Perhaps the most notable motif across WINK is the recurring imagery of food. CHAI utilise everything from glazed donuts, to chocolate chips and salty salmon balls, as a means to effectively communicate gratitude and the simple pleasures and comforts we far too often take for granted.

Across WINK CHAI serve up a consistent helping of flavourful, joyous and unique pop gems – the perfect pairing for the post-pandemic summer and a much needed reminder to find joy, wherever and whenever one can.


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Sophie Blair

Sophie Blair

What qualities do you think make a great musician?

I think first and foremost—authenticity. If someone’s able to take whatever intellect and technical skill and performing finesse and work that into a reflection of their life experience—that’s true musicianship to me. I see honesty as the most crucial part of creative work.

What is the ultimate pop song in your opinion?

I follow pop religiously, & the most recent release that’s blown me away is the new Kid Laroi song, Stay, featuring Justin Bieber. It’s genuinely a perfect pop song to me—every hook is flawless; the length is immaculate, every lyric, every eccentricity, every inflection is perfectly placed. It gave me chills when I first listened.

As far as one ULTIMATE pop song—I’d have to say Call Me Maybe 🙂 I’m a slut for Carly Rae Jepsen

Is there a genre you want to explore that you haven’t already?

I’ve found myself really fascinated by country music. I love the lyricism, I love the storytelling—that’s one of my personal favorite parts about songwriting—I love the culture of staunch, trained musicianship, I love the aesthetic—I honestly love everything about it. I especially love a challenge, and it’s something I haven’t dabbled in yet, so that makes it extra exciting.

Who are your current favorite artists?

I listen to a WHOLE lot of everything, but this summer it’s been yung lean, ecco2k, bladee, slaughter beach dog, juice wrld, pinegrove, nick drake, A$AP, Dominic Fike, and Skullcrusher

What was the first concert you ever went to?

I saw Fun. at Saltaire (in Salt Lake City, UT) when I was about 14–Tegan and Sara opened (I think they’d just released Heartthrob) and it was INSANE

Any memorable gigs?

My favorite was probably a music video gig I got playing viola at a local venue with The Killers. They were one of my favorite bands in high school, and we got to play Dustland Fairytale, which is one of my favorite songs, and the re-record featured Bruce Springsteen, who’s maybe my all-time favorite artist. I’m gonna remember that one forever 🙂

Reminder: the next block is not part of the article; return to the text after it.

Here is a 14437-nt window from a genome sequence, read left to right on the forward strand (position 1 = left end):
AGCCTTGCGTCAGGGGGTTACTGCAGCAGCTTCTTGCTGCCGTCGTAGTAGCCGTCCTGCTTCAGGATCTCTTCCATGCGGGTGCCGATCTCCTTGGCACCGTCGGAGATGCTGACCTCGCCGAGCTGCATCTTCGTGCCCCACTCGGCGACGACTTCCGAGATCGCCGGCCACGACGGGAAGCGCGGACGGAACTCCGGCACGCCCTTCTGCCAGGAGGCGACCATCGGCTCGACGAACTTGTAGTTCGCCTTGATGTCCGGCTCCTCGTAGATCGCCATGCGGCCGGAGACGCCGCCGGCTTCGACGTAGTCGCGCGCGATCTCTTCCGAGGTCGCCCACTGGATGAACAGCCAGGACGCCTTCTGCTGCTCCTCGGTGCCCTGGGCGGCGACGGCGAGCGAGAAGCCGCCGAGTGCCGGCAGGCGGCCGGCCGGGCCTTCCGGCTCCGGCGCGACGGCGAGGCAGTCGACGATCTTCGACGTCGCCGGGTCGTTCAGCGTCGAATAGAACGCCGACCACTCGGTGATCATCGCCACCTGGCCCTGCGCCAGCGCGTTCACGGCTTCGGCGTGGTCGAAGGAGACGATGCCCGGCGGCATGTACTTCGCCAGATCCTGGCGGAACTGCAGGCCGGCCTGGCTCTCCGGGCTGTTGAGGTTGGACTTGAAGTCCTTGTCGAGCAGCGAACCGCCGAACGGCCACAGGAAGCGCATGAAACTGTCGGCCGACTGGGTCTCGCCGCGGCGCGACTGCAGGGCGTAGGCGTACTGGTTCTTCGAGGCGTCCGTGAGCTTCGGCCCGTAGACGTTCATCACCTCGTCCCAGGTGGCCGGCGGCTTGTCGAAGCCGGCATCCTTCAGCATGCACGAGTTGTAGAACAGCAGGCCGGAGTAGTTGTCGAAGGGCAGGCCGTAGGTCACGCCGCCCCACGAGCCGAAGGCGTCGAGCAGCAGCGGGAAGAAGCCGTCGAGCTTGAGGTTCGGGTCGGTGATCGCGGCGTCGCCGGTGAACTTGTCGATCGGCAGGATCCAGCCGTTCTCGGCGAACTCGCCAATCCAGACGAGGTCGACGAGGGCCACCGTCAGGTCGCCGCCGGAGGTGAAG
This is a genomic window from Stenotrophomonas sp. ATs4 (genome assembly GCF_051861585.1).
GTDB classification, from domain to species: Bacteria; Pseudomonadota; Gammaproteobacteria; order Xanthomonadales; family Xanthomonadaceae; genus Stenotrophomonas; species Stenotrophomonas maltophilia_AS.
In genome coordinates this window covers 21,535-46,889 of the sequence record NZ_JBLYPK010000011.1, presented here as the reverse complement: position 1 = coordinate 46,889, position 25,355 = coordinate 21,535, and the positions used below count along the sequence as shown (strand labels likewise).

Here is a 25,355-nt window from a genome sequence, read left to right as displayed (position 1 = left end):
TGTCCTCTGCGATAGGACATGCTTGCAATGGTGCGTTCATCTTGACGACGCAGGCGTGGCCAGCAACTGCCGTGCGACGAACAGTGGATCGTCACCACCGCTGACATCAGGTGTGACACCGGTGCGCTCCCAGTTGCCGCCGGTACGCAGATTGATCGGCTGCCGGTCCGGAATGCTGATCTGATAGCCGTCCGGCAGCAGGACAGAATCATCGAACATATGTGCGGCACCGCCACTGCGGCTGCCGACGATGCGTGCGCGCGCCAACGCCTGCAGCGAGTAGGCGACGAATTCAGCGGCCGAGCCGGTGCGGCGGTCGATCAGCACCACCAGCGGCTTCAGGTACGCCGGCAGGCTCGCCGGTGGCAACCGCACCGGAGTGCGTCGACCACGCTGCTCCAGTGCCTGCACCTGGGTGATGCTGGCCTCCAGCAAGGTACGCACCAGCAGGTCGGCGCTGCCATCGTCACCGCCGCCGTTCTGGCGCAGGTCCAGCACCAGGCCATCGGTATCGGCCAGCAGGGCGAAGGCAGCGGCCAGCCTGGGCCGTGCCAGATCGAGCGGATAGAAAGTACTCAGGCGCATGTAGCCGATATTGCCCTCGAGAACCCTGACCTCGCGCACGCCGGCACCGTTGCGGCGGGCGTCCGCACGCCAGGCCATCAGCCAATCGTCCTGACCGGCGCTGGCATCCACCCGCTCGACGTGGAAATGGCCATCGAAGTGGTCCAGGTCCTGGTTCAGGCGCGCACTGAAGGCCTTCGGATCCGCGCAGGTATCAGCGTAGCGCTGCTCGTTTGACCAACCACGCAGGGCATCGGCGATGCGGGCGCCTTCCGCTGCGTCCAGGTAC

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Royal

royal

Royal is a rising rap star in London’s underground scene, a preacher’s son inspired by the power of gospel music, the bravado of hip-hop and the defiant nature of punk Royal’s music is truly something unique, refreshing and distinctive. Having made a name for himself accompanying East London musician Hak Baker on stage as his boisterous drummer, Royal is now poised for his own rise to stardom.

With a wide range of musical influences, and as he tells us, the tenacious drive to “not stop creatin”, could 2021 prove to be the year Royal breakout?

We sat down with Royal to discuss the importance of creative control, voicing emotions, and why you should never beg it.

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As an emerging artist trying to breakthrough within the internet age and the consistent demand for social media engagement, do you feel that there’s too much pressure to keep on creating in this day and age? How does that affect you creatively, does it keep you motivated or just exhausted?

I’m just I’m not stopping this year, because I’ve made the mistake before of making a song and then stopping and then going away for a while, so this year, I’m trying not to stop. I think that can be exhausting but I’m in a headspace right now, where I’ve got enough music to keep me going for about two years, I there’s already enough there. I don’t find it exhausting to keep making music because at the end of the day, that’s why I do what I do, I do it for fun. But what’s normally exhausting, is consistently promoting your music and sometimes social media is the only space to do that. Creating the music, yeah I can do that, and creating a backlog of songs that can keep me in people’s minds for a good few years, yeah, man, I enjoy the process.

I actually have become a bit obsessive about it, obsessive to the point where I want everything to be perfect. I just do everything myself, I’m even planning on running and my next music video. I gotta find the suitable venue, crew etc. and it takes up time. So I guess, it is exhausting to a point, but I love it, man, we do it for a reason.

So now you’re getting hands on with the music video, how important has creative control become to you in terms of visuals as well as your sound?

I think I think if you’re not in control of what you’re putting into the world, and how you’re being received then there’s no point in it. Yeah, in my mind, this is so important,  I couldn’t imagine having, not having the control over my music or vision it is very important. So yeah, I believe that every aspect of it from the ground up, has to be me.

And you’re still a fully independent artist at the moment, right?

Yeah, still fully independent doing everything myself. Finding everything myself.